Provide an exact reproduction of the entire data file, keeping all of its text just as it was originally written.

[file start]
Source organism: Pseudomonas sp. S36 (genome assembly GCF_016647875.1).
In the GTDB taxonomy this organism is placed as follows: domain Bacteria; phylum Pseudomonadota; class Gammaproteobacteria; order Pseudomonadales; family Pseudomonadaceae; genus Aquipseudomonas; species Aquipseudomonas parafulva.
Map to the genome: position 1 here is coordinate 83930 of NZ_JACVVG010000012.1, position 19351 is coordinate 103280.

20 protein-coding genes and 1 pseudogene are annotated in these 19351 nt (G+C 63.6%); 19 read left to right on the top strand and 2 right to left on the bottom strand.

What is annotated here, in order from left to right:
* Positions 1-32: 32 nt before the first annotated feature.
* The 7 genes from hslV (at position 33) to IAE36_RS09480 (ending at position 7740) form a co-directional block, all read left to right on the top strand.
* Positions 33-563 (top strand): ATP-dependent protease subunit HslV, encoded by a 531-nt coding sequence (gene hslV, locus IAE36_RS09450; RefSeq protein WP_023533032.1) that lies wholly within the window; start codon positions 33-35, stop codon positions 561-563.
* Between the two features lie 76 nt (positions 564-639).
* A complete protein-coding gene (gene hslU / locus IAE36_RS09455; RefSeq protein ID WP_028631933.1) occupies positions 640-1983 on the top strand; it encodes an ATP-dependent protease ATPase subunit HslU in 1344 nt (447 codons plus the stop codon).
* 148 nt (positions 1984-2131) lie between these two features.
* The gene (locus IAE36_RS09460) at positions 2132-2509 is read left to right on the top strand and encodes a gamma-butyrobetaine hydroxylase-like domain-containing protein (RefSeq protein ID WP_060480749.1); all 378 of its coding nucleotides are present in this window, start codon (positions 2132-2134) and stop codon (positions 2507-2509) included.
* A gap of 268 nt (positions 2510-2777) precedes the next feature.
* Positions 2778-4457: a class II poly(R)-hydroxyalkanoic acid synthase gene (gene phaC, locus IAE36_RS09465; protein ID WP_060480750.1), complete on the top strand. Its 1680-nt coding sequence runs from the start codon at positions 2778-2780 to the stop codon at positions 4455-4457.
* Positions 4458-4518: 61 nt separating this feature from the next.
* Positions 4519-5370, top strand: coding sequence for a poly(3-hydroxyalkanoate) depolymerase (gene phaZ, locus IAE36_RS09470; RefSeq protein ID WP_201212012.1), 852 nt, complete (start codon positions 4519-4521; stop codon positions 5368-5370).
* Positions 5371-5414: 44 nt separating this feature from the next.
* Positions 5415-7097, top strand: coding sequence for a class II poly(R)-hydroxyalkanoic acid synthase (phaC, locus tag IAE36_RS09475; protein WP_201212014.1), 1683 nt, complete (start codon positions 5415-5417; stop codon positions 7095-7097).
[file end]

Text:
Source organism: Pseudomonas sp. S36 (genome assembly GCF_016647875.1).
In the GTDB taxonomy this organism is placed as follows: domain Bacteria; phylum Pseudomonadota; class Gammaproteobacteria; order Pseudomonadales; family Pseudomonadaceae; genus Aquipseudomonas; species Aquipseudomonas parafulva.
Map to the genome: position 1 here is coordinate 83930 of NZ_JACVVG010000012.1, position 19351 is coordinate 103280.

20 protein-coding genes and 1 pseudogene are annotated in these 19351 nt (G+C 63.6%); 19 read left to right on the top strand and 2 right to left on the bottom strand.

What is annotated here, in order from left to right:
* Positions 1-32: 32 nt before the first annotated feature.
* The 7 genes from hslV (at position 33) to IAE36_RS09480 (ending at position 7740) form a co-directional block, all read left to right on the top strand.
* Positions 33-563 (top strand): ATP-dependent protease subunit HslV, encoded by a 531-nt coding sequence (gene hslV, locus IAE36_RS09450; RefSeq protein WP_023533032.1) that lies wholly within the window; start codon positions 33-35, stop codon positions 561-563.
* Between the two features lie 76 nt (positions 564-639).
* A complete protein-coding gene (gene hslU / locus IAE36_RS09455; RefSeq protein ID WP_028631933.1) occupies positions 640-1983 on the top strand; it encodes an ATP-dependent protease ATPase subunit HslU in 1344 nt (447 codons plus the stop codon).
* 148 nt (positions 1984-2131) lie between these two features.
* The gene (locus IAE36_RS09460) at positions 2132-2509 is read left to right on the top strand and encodes a gamma-butyrobetaine hydroxylase-like domain-containing protein (RefSeq protein ID WP_060480749.1); all 378 of its coding nucleotides are present in this window, start codon (positions 2132-2134) and stop codon (positions 2507-2509) included.
* A gap of 268 nt (positions 2510-2777) precedes the next feature.
* Positions 2778-4457: a class II poly(R)-hydroxyalkanoic acid synthase gene (gene phaC, locus IAE36_RS09465; protein ID WP_060480750.1), complete on the top strand. Its 1680-nt coding sequence runs from the start codon at positions 2778-2780 to the stop codon at positions 4455-4457.
* Positions 4458-4518: 61 nt separating this feature from the next.
* Positions 4519-5370, top strand: coding sequence for a poly(3-hydroxyalkanoate) depolymerase (gene phaZ, locus IAE36_RS09470; RefSeq protein ID WP_201212012.1), 852 nt, complete (start codon positions 4519-4521; stop codon positions 5368-5370).
* Positions 5371-5414: 44 nt separating this feature from the next.
* Positions 5415-7097, top strand: coding sequence for a class II poly(R)-hydroxyalkanoic acid synthase (phaC, locus tag IAE36_RS09475; protein WP_201212014.1), 1683 nt, complete (start codon positions 5415-5417; stop codon positions 7095-7097).